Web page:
Dell has demo'd a novel convertible tablet that does away with the usual tilt'n'pivot mount. Instead, it's based around a 10in screen that's mounted within a netbook clamshell chassis but which can rotate about a central horizontal axis, within the bezel, to face in or out. The catch is it makes for a chunky tablet, but it does …
A Panasonic or Fujitsu knockoff
Both Panasonic and Fujitsu have products in this format. The Fujitsu was called the iPad, before Jobs copied the name and had to buy the rights.
I'd rather buy a Panasonic or Fujitsu than Dell - better quality and more experience in the format.
The Fujitsu iPad was/is an EPOS solution. It looks more like an oversides Ericsson P800i.
Plus, Dell make some decent kit these days. Their Inspiron range was awful a few years ago (the fact they only offered a three month warranty spoke volumes) but it's as good as anything at a similar price point these days.
The usual netbook
...has a screen of 1024 x 600, not 1024 x 768.
And the point of this "article"???
That is all.
To tell us about a new product.
Have you ever read The Register before?
Why no pix?
You tease us, El Reg... Anyway, googling led me to this, for those of you who are as curious as I am as to what these might look like
Now if only someone would do the right thing and brings out an arm/linux version...
Why oh why oh why?
What's wrong with HP's (well Compaq's really) solution to this problem with the old T1100? Put everything in the screen, then have a really thin keyboard that you can clip on and off? It was a much better solution than any of the convertible tablets, while still giving you a keyboard. As it was a far superior tablet, while being an only slightly worse laptop - which surely is the best compromised to make, bearing in mind that this is a TABLET PC.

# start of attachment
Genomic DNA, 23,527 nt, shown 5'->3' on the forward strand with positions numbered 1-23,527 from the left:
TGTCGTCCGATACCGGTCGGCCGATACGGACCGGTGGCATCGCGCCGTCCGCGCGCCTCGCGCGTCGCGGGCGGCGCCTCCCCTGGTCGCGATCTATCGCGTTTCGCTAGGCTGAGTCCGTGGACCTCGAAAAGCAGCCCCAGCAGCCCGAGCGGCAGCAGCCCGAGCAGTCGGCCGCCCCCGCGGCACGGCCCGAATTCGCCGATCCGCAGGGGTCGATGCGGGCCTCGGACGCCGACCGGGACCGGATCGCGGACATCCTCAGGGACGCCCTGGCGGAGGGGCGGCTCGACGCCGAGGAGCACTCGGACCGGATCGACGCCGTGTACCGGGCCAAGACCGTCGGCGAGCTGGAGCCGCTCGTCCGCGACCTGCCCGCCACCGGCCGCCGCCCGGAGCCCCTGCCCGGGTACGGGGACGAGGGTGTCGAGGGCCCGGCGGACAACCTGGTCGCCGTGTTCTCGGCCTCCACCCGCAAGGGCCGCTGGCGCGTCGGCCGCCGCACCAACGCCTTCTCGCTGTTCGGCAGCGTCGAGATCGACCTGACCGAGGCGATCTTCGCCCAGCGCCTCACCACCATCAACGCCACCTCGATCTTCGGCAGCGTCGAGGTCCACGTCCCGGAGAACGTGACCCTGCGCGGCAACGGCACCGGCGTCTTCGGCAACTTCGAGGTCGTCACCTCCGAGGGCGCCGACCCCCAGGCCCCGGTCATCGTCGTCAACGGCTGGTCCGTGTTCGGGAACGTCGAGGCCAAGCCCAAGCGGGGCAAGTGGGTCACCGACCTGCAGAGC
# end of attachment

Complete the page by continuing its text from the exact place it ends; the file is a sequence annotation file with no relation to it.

In the end I sold my tilt'n'swivel HP tablet and got an iPad instead. I do miss the keyboard, but only occasionally. And it means I don't need to take steroids in order to be able to lift the damn thing. If only one of the PC manufacturers had co-operated, I wouldn't have had to join the cult of Jobs...
Windows. Yes I am a linux fan and hate everything windows, having used windows 7 and having to reformat from scratch one month after purchase because of 'issues' internal to the OS and I am having issues getting USB 2.0 to work with windows 7, or sound etc.
Anyway I digress. Windows is crap at touch screen and resource management for a small lightweight device.
This isn't going to appeal to people that don't want to wait for AV's to run and want access to an app store which I thought was the main selling point to all these tablets?
If you still have to stick in a CD to load up and, rebooting because windows 7 can't install without a reboot etc.
I like the design but it is dell and Windows together.
So just install Linux on it then.
It's a PC after all.
Also, I don't think "app stores" are the selling points for tablets. The fact it's a handheld computer seems to be the point. Like holding a clipboard or similar. But of course, the apps in these app stores are all specifically designed to be used with a touch interface, whereas of course most PC apps aren't. This is most likely why the iPad has been a success. If there were to be made available a range of apps that could run under Windows that were designed with touch users in mind, it might take off. But I doubt it...
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